Taking urban agriculture into ones’ own hands may be a difficult task, but if there is a community involved, people who want to help create a better homestead will be ready. In the article from Science Direct, it talked about the diverse ways to create a better place for urban agriculture, the positive impacts it can have on the immediate society surrounding it, and the ways it can bring resiliency to the community. “Urban agriculture has been considered a critical tool for poverty alleviation and survival strategies” (Nabulo, Black, 2012). Those involved in the urban farm have left handprints, memories, and created ways to bounce back from negative events that may have occurred in the town. Having a place that is cemented in the community and known for bringing people together, harbors resiliency throughout the land.
Keeping Positivity in Agriculture
Ferreira writes how urban agriculture can combat noise pollution, air pollution, and create biodiversity. The number of positives that come with urban agriculture may seem too good to be true or those who are advocating for it could not be properly informed and therefore, misguide newcomers. Using new technology, having resources and references to stand by ones’ claims, develops the incentive in a dramatic way. By educating the residents and community, the people around the farm may see it as a sanctuary and somewhere to get food that is tangibly good for them. But the draw backs on creating urban agricultural spaces are: the amount of work, the type of work being done and where it will all begin. “Even just considering economic benefits, urban agriculture is practiced against a backdrop of a general lack of support services given to farmers” (Ferreira, Guilherme, 2018). Having workers in the agriculture space is a feat in itself, but when it comes to having people who will come back and want to be a part of this society, the crops grown there, are going to be the anchor. Workers need to be paid a proper wage, perhaps have benefits and incentives to keep coming back for a place that will give back to them.
Keeping the Soil Alive is just as important as Keeping the Community Alive.
The soil and land that will be used have had such an immense history, that it is difficult to know what has happened to the soil. “Soils from urban areas often contain toxic elements, such as heavy metals and PCBs…” writes Lorena de Oliveira. If the crops grown on tainted soil are not good, then the work that has been done, will go to waste and the founders will have to start from the ground up. Using the land available is easy, but once the soil has proved to be full of materials not suitable for people to plant crops in, it becomes unusable for those who need food and need the food nearby. Testing the soil to make sure it is safe prior to purchasing land or renting it, can increase the chance of having a long-lasting urban farm that will influence a community positively.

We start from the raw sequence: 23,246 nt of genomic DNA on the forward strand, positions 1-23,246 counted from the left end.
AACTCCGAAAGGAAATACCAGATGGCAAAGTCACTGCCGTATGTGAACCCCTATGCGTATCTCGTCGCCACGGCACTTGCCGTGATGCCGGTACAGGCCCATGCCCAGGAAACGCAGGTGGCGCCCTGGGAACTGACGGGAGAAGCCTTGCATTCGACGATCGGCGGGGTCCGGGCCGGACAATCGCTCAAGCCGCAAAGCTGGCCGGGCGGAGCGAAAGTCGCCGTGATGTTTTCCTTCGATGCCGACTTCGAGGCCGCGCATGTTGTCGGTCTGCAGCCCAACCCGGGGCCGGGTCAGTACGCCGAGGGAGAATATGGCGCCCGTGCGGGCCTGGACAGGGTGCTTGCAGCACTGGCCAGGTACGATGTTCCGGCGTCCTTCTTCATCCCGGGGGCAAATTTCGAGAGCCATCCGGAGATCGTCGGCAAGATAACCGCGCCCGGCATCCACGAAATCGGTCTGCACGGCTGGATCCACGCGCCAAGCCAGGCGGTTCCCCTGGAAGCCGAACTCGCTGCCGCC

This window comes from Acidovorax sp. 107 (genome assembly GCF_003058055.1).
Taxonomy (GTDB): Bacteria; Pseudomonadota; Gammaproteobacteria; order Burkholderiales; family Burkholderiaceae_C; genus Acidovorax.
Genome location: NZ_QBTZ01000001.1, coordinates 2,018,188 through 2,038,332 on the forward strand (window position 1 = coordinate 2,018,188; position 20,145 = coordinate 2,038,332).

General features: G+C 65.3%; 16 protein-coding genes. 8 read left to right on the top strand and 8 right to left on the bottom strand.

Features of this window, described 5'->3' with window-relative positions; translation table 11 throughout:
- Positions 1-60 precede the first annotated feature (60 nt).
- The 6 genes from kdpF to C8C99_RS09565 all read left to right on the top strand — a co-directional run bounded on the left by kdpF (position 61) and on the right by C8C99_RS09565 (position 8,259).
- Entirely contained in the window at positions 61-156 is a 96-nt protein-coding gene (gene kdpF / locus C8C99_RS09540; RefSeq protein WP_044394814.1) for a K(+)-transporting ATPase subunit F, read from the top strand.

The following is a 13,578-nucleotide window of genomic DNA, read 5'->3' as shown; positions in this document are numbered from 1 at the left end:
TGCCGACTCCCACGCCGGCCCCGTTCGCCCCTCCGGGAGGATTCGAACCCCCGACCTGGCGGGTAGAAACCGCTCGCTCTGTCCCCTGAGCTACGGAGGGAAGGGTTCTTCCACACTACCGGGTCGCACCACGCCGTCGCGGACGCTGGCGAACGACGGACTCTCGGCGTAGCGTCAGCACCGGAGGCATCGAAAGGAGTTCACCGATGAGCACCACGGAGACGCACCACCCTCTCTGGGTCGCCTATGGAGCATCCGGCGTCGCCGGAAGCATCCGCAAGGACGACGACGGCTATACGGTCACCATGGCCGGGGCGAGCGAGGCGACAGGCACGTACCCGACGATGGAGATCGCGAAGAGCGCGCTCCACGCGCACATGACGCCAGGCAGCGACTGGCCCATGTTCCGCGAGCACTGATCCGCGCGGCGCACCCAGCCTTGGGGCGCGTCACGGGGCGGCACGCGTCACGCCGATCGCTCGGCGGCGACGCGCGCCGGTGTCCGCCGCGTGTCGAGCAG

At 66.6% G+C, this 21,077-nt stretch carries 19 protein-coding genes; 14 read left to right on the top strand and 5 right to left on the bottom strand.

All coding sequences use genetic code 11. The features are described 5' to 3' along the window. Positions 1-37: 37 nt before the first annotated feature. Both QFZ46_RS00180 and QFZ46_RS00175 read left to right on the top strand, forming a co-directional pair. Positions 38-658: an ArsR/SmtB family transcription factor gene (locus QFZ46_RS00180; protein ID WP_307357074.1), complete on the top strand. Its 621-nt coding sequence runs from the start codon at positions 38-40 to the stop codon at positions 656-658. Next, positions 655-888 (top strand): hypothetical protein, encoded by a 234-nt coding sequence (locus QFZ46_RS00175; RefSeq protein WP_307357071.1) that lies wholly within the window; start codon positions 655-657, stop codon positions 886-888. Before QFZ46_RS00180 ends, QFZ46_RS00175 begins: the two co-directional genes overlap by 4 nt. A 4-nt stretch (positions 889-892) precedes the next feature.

Ferreira A., Mendes Guilherme R., Ferreira C., Lorena de Oliveira M. Urban agriculture, a tool towards more resilient urban communities? 2018. Current Opinion in Environmental Science & Health. 5(93-97). https://doi.org/10.1016/j.coesh.2018.06.004.
G. Nabulo, C.R.B. Black, J. Craigon, S.D. Young. Does consumption of leafy vegetables grown in peri-urban agriculture pose a risk to human health? Environ Pollut, 162 (2012), pp. 389-398.
2 thoughts on “Urban Agriculture: Its place in resiliency.”
I think you touched on a very important aspect of urban agriculture, gaining community support and long term commitment. Without community support it will be an uphill battle starting a small farm in an urban setting. Some people may not have a positive image of agriculture and would prefer to see different uses of available land in their community. I agree with your point that its important to have tangible references and examples while trying to make a case for urban ag. as people are likely to need convincing that it will be a benefit to them and their neighborhood. Having long term support and people to actually work the farm is vital to the operations success, but having the ability to pay competitive wages is likely to be a challenge.
There is indeed a lot of work that goes into an urban farm, starting from acquiring the land to the labor needed to maintain the farm. However, I believe that the benefits can be mostly good for the environment. Regarding environmental benefits, when there is a local source of food production, there will be a shorter distance to travel to sell and buy the food. So, you won’t need to burn as much fossil fuels driving your car to buy groceries when the produce is nearby. Additionally, the grower won’t need to drive miles and miles to transport the food to the store because it will all be local. Like you mentioned, farms can filter out air pollution which a big problem in cities with all the driving we do. Depending on the design of the farm, it can bring a lot of benefits such as improving water filtration or become a habitat for pollinators. A poorly designed farm can bring devastating impacts on the environment like runoff that can pollute nearby water sources. Overall, if an urban farm employs sustainable practices and designs the farm to prevent potential environmental problems, the benefits to the environment would be great.